The um, white klansmen were bad.  I mean comically bad.  They’re evil, vile people and yet their lines were so over the top and delivered in such a ‘look everybody, time to do a racism’ way that at times it was hard to keep a straight face listening to them.  The expected racial, ethnic, and homophobic slurs were dropped so frequently and with the gusto of a kid who’s cursing for the first time and trying to sound cool that none of them really hit the way you needed them to in order to really hurt.  Contrast that with the racists in Lee’s Malcolm X and you can see the difference.  They pierce your soul and stir up all the anger, fear, and frustration that they are supposed to.  Here I felt guilty because I’m supposed to be offended by all that stuff and yet I was often laughing because the lines themselves and the delivery were that hard to take seriously.  These were evil men and they came off like potty mouthed villains from the old Adam West Batman show.

The end came off like they ran out of film or money or something.  We got the age old Spike Lee camera pan (if you’ve seen a lot of his movies you know what I’m talking about), which no one must have the courage to tell him sucks, and then an abrupt ending shot of Stallworth and Patrice in a hallway and an immediate switchover to clips of Charlottesville in 2017, the racist tiki torch demonstrations, and the counter demonstrators that came later along with when Heather Halsey was mowed down by a racist driver and killed.  Lee has done this kind of thing before and the clips were fine but could we get an actual end to the story first?  Some kind of resolution between Stallworth and Patrice?  A tip as to where Stallworth was going next after his team was essentially disbanded? We got nothing instead and that sucked.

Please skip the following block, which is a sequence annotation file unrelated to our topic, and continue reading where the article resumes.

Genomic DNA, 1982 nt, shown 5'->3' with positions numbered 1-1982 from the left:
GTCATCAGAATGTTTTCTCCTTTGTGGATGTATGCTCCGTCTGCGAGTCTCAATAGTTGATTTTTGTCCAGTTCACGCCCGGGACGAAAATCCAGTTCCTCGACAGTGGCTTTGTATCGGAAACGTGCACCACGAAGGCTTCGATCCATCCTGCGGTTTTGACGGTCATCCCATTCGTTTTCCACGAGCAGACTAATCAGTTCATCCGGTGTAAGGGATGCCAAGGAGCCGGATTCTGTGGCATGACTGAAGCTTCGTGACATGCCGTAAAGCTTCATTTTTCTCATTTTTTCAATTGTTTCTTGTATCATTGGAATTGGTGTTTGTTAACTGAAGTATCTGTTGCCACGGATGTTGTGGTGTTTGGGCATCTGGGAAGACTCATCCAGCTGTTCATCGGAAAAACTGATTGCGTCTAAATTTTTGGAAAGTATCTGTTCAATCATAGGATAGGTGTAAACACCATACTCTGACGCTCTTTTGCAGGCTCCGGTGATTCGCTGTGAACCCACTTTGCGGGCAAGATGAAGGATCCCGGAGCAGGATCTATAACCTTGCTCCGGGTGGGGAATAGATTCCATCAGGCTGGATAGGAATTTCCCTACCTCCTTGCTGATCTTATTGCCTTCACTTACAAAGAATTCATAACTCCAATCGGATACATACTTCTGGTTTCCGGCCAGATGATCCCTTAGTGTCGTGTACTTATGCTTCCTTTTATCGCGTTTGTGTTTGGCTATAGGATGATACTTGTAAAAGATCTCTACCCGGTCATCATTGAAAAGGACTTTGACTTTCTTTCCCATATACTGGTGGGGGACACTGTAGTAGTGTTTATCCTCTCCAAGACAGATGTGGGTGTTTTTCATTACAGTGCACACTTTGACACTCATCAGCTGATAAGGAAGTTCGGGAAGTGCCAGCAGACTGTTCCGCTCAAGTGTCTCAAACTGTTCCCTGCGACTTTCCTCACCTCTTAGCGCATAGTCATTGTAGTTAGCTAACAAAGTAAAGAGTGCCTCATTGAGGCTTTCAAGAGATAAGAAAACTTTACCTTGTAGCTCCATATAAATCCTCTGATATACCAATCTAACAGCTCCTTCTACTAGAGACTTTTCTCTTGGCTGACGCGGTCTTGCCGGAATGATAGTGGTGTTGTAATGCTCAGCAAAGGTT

Other Stuff

This being a movie based on a true story means that some things were changed in order to make for a better movie.  Zimmerman is a made up character because Stallworth’s real partner never revealed himself, and no one outed him.  The bomb plot was added so there would be some kind of big thing to stop in the third act; it wasn’t part of anything of the intelligence Stallworth and Zimmerman gathered on the local Klan chapter.  In the case of this movie I don’t find either of those things particularly offensive.  Stallworth’s story is one that was worth telling and those things don’t detract from it in my book.

Final Verdict

Overall I’d say it was a good but not great movie with some great performances and an interesting story. That it won best Adapted Screenplay seems to me like a proverbial make up Oscar for Spike that the Academy is notorious for.  Malcolm X and Do the Right Thing easily were more deserving of major accolades than this movie, but they were shut out and Spike is a made man of sorts in Hollywood so it was time to settle some accounts.  And while this film did deal with racism it didn’t do it a way that would make the fine folks at the Academy feel like they were being personally attacked so it was a good time to reward Lee before they had to do it for a more damning piece of work later.

Final Score: 4/6 (Good)